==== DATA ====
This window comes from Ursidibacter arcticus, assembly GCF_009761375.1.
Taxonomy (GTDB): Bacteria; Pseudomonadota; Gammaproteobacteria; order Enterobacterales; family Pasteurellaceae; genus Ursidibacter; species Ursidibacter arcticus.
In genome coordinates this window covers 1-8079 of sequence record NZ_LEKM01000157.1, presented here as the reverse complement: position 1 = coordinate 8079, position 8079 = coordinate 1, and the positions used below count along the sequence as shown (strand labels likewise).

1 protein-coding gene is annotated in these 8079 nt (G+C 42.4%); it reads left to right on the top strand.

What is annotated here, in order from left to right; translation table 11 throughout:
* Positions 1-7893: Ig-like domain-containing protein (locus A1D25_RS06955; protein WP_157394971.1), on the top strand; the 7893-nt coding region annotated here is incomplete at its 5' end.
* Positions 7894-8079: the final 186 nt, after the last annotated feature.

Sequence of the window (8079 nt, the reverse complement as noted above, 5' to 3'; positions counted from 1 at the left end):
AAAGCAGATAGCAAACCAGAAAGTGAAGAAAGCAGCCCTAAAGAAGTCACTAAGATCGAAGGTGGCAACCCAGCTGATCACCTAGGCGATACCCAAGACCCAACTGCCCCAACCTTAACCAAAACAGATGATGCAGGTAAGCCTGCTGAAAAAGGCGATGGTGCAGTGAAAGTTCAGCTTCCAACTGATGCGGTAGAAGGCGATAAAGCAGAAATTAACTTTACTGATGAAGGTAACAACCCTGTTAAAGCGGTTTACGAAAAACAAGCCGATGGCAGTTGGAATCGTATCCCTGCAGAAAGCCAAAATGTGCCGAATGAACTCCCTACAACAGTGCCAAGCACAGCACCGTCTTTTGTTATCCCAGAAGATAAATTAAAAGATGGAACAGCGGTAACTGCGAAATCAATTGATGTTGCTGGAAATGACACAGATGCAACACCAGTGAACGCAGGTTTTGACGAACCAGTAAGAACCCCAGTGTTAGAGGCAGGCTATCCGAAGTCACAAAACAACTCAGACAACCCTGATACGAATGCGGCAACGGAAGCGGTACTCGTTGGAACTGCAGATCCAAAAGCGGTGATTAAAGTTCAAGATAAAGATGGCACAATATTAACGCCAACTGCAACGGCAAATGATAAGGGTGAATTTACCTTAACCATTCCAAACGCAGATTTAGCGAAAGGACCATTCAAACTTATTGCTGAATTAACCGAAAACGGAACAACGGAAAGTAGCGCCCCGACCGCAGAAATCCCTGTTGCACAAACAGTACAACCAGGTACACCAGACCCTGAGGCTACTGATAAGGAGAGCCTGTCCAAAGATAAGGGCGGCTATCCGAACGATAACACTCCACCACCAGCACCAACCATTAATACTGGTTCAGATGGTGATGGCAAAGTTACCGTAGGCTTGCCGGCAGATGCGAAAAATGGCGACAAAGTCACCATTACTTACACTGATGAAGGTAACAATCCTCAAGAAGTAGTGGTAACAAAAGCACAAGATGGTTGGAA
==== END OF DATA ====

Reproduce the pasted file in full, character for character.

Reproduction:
This window comes from Ursidibacter arcticus, assembly GCF_009761375.1.
Taxonomy (GTDB): Bacteria; Pseudomonadota; Gammaproteobacteria; order Enterobacterales; family Pasteurellaceae; genus Ursidibacter; species Ursidibacter arcticus.
In genome coordinates this window covers 1-8079 of sequence record NZ_LEKM01000157.1, presented here as the reverse complement: position 1 = coordinate 8079, position 8079 = coordinate 1, and the positions used below count along the sequence as shown (strand labels likewise).

1 protein-coding gene is annotated in these 8079 nt (G+C 42.4%); it reads left to right on the top strand.

What is annotated here, in order from left to right; translation table 11 throughout:
* Positions 1-7893: Ig-like domain-containing protein (locus A1D25_RS06955; protein WP_157394971.1), on the top strand; the 7893-nt coding region annotated here is incomplete at its 5' end.
* Positions 7894-8079: the final 186 nt, after the last annotated feature.

Sequence of the window (8079 nt, the reverse complement as noted above, 5' to 3'; positions counted from 1 at the left end):
AAAGCAGATAGCAAACCAGAAAGTGAAGAAAGCAGCCCTAAAGAAGTCACTAAGATCGAAGGTGGCAACCCAGCTGATCACCTAGGCGATACCCAAGACCCAACTGCCCCAACCTTAACCAAAACAGATGATGCAGGTAAGCCTGCTGAAAAAGGCGATGGTGCAGTGAAAGTTCAGCTTCCAACTGATGCGGTAGAAGGCGATAAAGCAGAAATTAACTTTACTGATGAAGGTAACAACCCTGTTAAAGCGGTTTACGAAAAACAAGCCGATGGCAGTTGGAATCGTATCCCTGCAGAAAGCCAAAATGTGCCGAATGAACTCCCTACAACAGTGCCAAGCACAGCACCGTCTTTTGTTATCCCAGAAGATAAATTAAAAGATGGAACAGCGGTAACTGCGAAATCAATTGATGTTGCTGGAAATGACACAGATGCAACACCAGTGAACGCAGGTTTTGACGAACCAGTAAGAACCCCAGTGTTAGAGGCAGGCTATCCGAAGTCACAAAACAACTCAGACAACCCTGATACGAATGCGGCAACGGAAGCGGTACTCGTTGGAACTGCAGATCCAAAAGCGGTGATTAAAGTTCAAGATAAAGATGGCACAATATTAACGCCAACTGCAACGGCAAATGATAAGGGTGAATTTACCTTAACCATTCCAAACGCAGATTTAGCGAAAGGACCATTCAAACTTATTGCTGAATTAACCGAAAACGGAACAACGGAAAGTAGCGCCCCGACCGCAGAAATCCCTGTTGCACAAACAGTACAACCAGGTACACCAGACCCTGAGGCTACTGATAAGGAGAGCCTGTCCAAAGATAAGGGCGGCTATCCGAACGATAACACTCCACCACCAGCACCAACCATTAATACTGGTTCAGATGGTGATGGCAAAGTTACCGTAGGCTTGCCGGCAGATGCGAAAAATGGCGACAAAGTCACCATTACTTACACTGATGAAGGTAACAATCCTCAAGAAGTAGTGGTAACAAAAGCACAAGATGGTTGGAA